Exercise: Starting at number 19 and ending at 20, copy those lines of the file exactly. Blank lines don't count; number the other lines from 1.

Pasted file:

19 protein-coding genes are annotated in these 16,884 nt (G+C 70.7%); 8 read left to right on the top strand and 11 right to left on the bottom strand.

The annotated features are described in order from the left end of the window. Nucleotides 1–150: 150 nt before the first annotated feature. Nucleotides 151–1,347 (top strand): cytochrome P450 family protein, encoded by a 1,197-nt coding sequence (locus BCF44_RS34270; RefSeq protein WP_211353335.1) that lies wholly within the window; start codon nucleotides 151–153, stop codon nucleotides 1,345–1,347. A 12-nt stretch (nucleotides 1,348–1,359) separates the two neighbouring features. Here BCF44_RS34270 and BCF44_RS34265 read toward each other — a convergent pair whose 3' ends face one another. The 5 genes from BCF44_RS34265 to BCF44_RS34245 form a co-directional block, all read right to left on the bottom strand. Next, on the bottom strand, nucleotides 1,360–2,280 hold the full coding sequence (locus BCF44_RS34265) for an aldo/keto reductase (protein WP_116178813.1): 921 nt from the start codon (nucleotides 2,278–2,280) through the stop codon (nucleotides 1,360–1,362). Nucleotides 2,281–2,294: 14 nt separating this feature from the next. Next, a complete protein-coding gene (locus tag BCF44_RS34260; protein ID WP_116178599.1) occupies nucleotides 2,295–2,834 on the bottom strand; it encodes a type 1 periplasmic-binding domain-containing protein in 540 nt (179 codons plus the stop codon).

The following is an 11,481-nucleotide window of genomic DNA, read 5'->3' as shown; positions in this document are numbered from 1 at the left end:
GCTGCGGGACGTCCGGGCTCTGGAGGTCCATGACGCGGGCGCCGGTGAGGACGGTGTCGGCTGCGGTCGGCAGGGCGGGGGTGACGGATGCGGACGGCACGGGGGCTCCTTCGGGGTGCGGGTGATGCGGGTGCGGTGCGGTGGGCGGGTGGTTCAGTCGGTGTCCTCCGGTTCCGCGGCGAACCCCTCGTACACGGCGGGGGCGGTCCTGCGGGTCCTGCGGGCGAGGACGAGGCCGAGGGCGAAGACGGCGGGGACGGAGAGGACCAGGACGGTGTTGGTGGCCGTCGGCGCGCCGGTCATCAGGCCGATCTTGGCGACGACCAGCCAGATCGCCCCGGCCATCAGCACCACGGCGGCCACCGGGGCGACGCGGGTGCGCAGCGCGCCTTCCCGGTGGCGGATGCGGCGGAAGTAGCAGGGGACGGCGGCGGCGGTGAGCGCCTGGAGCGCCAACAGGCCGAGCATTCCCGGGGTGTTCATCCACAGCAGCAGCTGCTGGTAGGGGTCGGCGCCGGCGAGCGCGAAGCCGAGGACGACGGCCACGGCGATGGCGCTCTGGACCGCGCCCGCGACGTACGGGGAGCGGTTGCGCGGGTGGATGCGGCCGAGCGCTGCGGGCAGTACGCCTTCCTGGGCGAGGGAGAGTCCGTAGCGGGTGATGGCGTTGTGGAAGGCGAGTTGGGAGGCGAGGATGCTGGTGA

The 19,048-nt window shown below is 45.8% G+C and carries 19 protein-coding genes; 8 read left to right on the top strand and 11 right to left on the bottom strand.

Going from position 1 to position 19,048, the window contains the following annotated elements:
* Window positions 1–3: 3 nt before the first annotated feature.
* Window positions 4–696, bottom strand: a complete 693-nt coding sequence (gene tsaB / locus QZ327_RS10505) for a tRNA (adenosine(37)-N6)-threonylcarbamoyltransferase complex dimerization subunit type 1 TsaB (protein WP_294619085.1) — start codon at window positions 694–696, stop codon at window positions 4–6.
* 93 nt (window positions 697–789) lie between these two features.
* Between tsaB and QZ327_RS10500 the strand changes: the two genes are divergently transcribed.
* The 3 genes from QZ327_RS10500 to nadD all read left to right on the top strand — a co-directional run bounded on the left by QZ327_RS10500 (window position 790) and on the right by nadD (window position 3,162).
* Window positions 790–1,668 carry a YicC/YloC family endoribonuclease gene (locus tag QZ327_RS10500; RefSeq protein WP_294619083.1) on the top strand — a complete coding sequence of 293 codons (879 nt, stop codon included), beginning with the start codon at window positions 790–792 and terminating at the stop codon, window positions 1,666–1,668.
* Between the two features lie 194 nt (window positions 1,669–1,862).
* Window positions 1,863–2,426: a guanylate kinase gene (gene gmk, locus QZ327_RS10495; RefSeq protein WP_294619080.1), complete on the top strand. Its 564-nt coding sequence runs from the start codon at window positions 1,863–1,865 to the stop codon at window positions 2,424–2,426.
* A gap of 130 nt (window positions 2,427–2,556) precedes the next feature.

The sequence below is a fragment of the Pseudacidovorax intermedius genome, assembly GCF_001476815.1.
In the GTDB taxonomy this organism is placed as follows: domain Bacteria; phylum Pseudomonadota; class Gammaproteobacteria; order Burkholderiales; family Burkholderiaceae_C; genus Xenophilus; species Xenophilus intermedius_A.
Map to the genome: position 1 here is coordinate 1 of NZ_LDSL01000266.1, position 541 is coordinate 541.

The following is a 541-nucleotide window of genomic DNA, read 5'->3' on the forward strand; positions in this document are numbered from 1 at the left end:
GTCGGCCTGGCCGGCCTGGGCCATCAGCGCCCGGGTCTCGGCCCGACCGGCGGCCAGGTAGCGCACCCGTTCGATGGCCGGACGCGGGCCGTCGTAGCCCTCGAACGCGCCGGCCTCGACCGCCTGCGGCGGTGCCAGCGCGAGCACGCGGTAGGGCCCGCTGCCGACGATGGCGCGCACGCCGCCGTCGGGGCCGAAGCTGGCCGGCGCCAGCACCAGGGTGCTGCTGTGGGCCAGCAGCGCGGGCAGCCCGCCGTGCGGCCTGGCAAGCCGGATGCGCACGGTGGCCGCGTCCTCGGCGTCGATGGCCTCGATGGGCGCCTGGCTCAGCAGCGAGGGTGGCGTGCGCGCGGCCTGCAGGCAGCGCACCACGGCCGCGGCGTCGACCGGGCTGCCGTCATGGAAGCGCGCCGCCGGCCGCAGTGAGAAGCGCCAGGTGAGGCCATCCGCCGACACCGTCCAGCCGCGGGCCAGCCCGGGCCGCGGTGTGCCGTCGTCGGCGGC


The following is a 541-nucleotide window of genomic DNA, read 5'->3' on the forward strand; positions in this document are numbered from 1 at the left end:
GTCGGCCTGGCCGGCCTGGGCCATCAGCGCCCGGGTCTCGGCCCGACCGGCGGCCAGGTAGCGCACCCGTTCGATGGCCGGACGCGGGCCGTCGTAGCCCTCGAACGCGCCGGCCTCGACCGCCTGCGGCGGTGCCAGCGCGAGCACGCGGTAGGGCCCGCTGCCGACGATGGCGCGCACGCCGCCGTCGGGGCCGAAGCTGGCCGGCGCCAGCACCAGGGTGCTGCTGTGGGCCAGCAGCGCGGGCAGCCCGCCGTGCGGCCTGGCAAGCCGGATGCGCACGGTGGCCGCGTCCTCGGCGTCGATGGCCTCGATGGGCGCCTGGCTCAGCAGCGAGGGTGGCGTGCGCGCGGCCTGCAGGCAGCGCACCACGGCCGCGGCGTCGACCGGGCTGCCGTCATGGAAGCGCGCCGCCGGCCGCAGTGAGAAGCGCCAGGTGAGGCCATCCGCCGACACCGTCCAGCCGCGGGCCAGCCCGGGCCGCGGTGTGCCGTCGTCGGCGGC